Anticipation of Side Effects Makes Them Worse for Breast Cancer Patients

A new study has found that negative expectations increase both the severity and number of side effects experienced by breast cancer patients undergoing hormone therapy.

Negative expectations increase both the severity and number of side effects experienced by breast cancer patients undergoing hormone therapy, according to a study published in Annals of Oncology.

In a prospective cohort of 111 patients receiving adjuvant endocrine therapy, pretreatment expectations tended to match patient-reported 2-year outcomes and quality of life.

Patients received either 2 years of tamoxifen or an aromatase inhibitor such as exemestane.

Women who anticipated moderate to severe side effects had almost twice the number of side effects compared with patients who had relatively positive expectations for treatment: the ‘nocebo’-related effects accounted for a risk reduction of 45%.

The expectation of negative side effects prior to the start of treatment was also associated with adherence at 2 years (r = -0.25, P = .006). According to the study authors, the results show anticipation to be an important factor in maintaining adherence to endocrine therapy, which contributes to the effectiveness of treatment and outcomes, including survival.

“This finding is of high clinical relevance since nonadherence to adjuvant endocrine therapy predicts lower survival,” wrote Yvonne Nestoriuc, PhD, of the department of Psychosomatic Medicine and Psychotherapy at the University Medical Centre in Hamburg, Germany, and coauthors. “Expectation-modification interventions might be especially promising for patients with negative expectations who initially report high side effects.”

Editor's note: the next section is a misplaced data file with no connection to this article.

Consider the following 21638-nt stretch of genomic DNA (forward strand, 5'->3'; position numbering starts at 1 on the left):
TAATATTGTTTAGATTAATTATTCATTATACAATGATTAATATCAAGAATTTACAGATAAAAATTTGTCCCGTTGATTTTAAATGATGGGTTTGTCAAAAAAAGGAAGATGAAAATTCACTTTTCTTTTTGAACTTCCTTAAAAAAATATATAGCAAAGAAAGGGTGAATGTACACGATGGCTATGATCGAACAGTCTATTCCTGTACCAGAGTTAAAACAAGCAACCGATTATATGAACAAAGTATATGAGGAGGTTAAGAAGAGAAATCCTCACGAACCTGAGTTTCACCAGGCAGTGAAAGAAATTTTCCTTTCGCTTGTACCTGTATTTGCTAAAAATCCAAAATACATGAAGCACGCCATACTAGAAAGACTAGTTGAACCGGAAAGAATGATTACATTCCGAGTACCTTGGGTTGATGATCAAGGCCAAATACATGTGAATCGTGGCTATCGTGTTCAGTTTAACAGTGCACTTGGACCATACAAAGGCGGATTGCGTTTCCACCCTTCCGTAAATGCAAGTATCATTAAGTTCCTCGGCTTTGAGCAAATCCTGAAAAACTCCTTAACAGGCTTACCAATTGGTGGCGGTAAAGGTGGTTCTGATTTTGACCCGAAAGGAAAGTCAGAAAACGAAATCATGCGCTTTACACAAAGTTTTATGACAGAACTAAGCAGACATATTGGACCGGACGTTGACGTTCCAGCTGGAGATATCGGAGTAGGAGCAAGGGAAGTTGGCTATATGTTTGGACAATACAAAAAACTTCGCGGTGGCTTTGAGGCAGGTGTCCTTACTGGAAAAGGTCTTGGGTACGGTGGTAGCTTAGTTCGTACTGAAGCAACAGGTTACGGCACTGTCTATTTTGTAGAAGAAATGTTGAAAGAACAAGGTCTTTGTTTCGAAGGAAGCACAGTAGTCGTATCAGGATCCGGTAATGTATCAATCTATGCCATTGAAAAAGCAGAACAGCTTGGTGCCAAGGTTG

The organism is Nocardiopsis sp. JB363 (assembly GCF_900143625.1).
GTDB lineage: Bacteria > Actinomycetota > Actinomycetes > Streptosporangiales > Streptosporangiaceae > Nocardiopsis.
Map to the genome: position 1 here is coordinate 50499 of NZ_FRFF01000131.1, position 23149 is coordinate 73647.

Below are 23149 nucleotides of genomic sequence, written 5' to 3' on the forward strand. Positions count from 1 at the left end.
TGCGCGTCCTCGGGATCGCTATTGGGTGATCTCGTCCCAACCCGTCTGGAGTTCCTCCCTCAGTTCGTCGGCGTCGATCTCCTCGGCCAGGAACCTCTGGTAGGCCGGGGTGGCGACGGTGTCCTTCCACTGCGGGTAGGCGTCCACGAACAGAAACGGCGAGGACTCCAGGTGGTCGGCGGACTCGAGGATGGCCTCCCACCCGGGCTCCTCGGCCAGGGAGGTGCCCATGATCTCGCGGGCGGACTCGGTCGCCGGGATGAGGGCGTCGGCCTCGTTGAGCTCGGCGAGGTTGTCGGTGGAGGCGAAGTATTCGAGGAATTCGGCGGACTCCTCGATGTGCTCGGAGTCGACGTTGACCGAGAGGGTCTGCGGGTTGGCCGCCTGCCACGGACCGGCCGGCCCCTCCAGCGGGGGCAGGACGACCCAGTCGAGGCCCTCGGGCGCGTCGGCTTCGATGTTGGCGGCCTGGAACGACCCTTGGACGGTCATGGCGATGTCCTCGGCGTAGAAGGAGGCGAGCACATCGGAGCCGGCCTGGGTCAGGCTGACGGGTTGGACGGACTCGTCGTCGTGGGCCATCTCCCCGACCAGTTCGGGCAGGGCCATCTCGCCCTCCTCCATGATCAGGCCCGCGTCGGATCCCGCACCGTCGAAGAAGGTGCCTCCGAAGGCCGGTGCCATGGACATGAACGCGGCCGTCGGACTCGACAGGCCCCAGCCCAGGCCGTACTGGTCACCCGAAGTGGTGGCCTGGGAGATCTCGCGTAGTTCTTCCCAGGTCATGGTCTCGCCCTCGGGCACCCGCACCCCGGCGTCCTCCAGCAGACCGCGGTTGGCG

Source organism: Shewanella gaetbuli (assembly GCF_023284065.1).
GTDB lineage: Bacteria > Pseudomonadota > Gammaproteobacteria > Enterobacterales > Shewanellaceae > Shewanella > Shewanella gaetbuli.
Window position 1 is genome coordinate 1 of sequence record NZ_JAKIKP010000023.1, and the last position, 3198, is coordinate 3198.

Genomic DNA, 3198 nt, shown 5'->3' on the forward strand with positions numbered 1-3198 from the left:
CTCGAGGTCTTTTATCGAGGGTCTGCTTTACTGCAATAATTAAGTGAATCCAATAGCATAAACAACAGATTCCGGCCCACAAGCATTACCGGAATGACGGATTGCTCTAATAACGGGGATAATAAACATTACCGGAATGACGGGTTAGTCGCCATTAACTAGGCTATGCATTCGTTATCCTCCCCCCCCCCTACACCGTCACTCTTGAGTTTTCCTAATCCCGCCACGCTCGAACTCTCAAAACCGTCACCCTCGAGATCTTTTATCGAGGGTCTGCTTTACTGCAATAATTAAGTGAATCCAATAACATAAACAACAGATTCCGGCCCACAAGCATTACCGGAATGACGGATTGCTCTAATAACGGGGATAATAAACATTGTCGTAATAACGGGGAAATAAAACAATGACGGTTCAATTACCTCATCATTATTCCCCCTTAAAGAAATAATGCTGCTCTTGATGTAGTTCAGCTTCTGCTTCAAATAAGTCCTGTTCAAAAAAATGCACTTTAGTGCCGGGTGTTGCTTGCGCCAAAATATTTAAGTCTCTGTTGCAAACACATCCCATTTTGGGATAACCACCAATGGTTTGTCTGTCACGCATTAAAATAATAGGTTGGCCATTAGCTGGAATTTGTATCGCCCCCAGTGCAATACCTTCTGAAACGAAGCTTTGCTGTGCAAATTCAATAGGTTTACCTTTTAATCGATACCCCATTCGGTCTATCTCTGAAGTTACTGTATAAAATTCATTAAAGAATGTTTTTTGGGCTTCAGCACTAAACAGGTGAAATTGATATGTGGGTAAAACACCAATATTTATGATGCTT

Prior to starting adjuvant therapy, 8.1% of patients expected no side effects, 63.1% of patients expected mild side effects, and 28.8% had expectations of moderate to severe side effects from their long-term treatment. The relative risk (RR) of side effects after 2 years of therapy was higher in patients with high negative expectations prior to the start of therapy compared to those with low negative expectations (RR, 1.833; CI 95%, 1.032–3.256). At 2 years, 71.3% of patients experienced arthralgia, 53.4% had weight gain, and 46.5% had hot flashes.

Besides known side effects of endocrine therapy, 31% of patients also reported back pain, 24.7% reported breathing problems, and 20.7% reported palpitations, none of which are directly attributable to treatment. “This substantiates the conclusion that psychological mechanisms such as negative expectations about the treatment play a significant role in the side effects breast cancer patients experience,” said Nestoriuc in a statement.

A limitation of the study, noted by the authors, is that almost 40% of patients who were eligible to participate did not, suggesting that these patients may already have had negative expectations about their course of hormone therapy.

The study authors are currently conducting a randomized and controlled trial to understand what, if any, strategies may be effective to improve breast cancer patients’ expectations about endocrine therapy.